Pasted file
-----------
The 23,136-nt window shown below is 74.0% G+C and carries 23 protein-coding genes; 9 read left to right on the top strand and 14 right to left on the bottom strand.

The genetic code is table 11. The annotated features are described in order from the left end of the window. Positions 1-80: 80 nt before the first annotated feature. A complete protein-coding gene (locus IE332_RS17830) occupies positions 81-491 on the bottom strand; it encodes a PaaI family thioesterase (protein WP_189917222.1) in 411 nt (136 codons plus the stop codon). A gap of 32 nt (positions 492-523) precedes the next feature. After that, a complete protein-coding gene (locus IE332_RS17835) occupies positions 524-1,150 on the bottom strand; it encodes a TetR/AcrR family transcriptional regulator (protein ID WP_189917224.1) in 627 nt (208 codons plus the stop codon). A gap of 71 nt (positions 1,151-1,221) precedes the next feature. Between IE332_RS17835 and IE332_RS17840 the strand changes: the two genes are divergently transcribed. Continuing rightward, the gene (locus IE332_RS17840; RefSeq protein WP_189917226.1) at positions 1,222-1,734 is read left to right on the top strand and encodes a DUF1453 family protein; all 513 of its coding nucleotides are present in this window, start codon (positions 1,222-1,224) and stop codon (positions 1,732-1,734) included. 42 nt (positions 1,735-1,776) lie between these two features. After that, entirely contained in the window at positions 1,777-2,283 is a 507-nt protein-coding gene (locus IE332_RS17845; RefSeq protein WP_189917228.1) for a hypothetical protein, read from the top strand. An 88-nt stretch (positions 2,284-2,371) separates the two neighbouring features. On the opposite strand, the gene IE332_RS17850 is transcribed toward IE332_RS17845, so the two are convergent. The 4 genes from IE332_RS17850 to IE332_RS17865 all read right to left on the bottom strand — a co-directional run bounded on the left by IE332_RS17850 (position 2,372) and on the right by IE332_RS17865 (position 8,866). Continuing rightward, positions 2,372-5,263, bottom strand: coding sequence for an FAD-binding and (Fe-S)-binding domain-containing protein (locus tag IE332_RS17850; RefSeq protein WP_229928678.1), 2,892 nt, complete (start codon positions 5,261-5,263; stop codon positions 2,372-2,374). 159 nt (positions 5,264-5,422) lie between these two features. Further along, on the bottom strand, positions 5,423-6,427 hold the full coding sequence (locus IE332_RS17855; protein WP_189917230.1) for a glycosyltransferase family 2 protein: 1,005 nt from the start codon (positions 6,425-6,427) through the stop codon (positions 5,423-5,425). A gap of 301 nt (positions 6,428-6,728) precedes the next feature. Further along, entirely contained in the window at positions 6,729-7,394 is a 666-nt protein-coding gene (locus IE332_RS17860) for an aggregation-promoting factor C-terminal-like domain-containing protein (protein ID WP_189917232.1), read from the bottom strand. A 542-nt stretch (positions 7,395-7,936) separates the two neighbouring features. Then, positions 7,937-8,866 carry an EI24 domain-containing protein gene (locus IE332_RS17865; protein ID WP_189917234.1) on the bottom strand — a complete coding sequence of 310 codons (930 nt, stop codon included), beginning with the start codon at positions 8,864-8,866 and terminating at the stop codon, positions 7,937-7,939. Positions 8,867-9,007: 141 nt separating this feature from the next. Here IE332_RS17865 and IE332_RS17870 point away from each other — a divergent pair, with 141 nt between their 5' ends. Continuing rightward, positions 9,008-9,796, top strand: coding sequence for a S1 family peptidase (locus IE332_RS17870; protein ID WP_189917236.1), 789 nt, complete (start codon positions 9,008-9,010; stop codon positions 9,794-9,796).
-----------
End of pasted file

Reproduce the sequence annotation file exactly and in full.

The 23,136-nt window shown below is 74.0% G+C and carries 23 protein-coding genes; 9 read left to right on the top strand and 14 right to left on the bottom strand.

The genetic code is table 11. The annotated features are described in order from the left end of the window. Positions 1-80: 80 nt before the first annotated feature. A complete protein-coding gene (locus IE332_RS17830) occupies positions 81-491 on the bottom strand; it encodes a PaaI family thioesterase (protein WP_189917222.1) in 411 nt (136 codons plus the stop codon). A gap of 32 nt (positions 492-523) precedes the next feature. After that, a complete protein-coding gene (locus IE332_RS17835) occupies positions 524-1,150 on the bottom strand; it encodes a TetR/AcrR family transcriptional regulator (protein ID WP_189917224.1) in 627 nt (208 codons plus the stop codon). A gap of 71 nt (positions 1,151-1,221) precedes the next feature. Between IE332_RS17835 and IE332_RS17840 the strand changes: the two genes are divergently transcribed. Continuing rightward, the gene (locus IE332_RS17840; RefSeq protein WP_189917226.1) at positions 1,222-1,734 is read left to right on the top strand and encodes a DUF1453 family protein; all 513 of its coding nucleotides are present in this window, start codon (positions 1,222-1,224) and stop codon (positions 1,732-1,734) included. 42 nt (positions 1,735-1,776) lie between these two features. After that, entirely contained in the window at positions 1,777-2,283 is a 507-nt protein-coding gene (locus IE332_RS17845; RefSeq protein WP_189917228.1) for a hypothetical protein, read from the top strand. An 88-nt stretch (positions 2,284-2,371) separates the two neighbouring features. On the opposite strand, the gene IE332_RS17850 is transcribed toward IE332_RS17845, so the two are convergent. The 4 genes from IE332_RS17850 to IE332_RS17865 all read right to left on the bottom strand — a co-directional run bounded on the left by IE332_RS17850 (position 2,372) and on the right by IE332_RS17865 (position 8,866). Continuing rightward, positions 2,372-5,263, bottom strand: coding sequence for an FAD-binding and (Fe-S)-binding domain-containing protein (locus tag IE332_RS17850; RefSeq protein WP_229928678.1), 2,892 nt, complete (start codon positions 5,261-5,263; stop codon positions 2,372-2,374). 159 nt (positions 5,264-5,422) lie between these two features. Further along, on the bottom strand, positions 5,423-6,427 hold the full coding sequence (locus IE332_RS17855; protein WP_189917230.1) for a glycosyltransferase family 2 protein: 1,005 nt from the start codon (positions 6,425-6,427) through the stop codon (positions 5,423-5,425). A gap of 301 nt (positions 6,428-6,728) precedes the next feature. Further along, entirely contained in the window at positions 6,729-7,394 is a 666-nt protein-coding gene (locus IE332_RS17860) for an aggregation-promoting factor C-terminal-like domain-containing protein (protein ID WP_189917232.1), read from the bottom strand. A 542-nt stretch (positions 7,395-7,936) separates the two neighbouring features. Then, positions 7,937-8,866 carry an EI24 domain-containing protein gene (locus IE332_RS17865; protein ID WP_189917234.1) on the bottom strand — a complete coding sequence of 310 codons (930 nt, stop codon included), beginning with the start codon at positions 8,864-8,866 and terminating at the stop codon, positions 7,937-7,939. Positions 8,867-9,007: 141 nt separating this feature from the next. Here IE332_RS17865 and IE332_RS17870 point away from each other — a divergent pair, with 141 nt between their 5' ends. Continuing rightward, positions 9,008-9,796, top strand: coding sequence for a S1 family peptidase (locus IE332_RS17870; protein ID WP_189917236.1), 789 nt, complete (start codon positions 9,008-9,010; stop codon positions 9,794-9,796).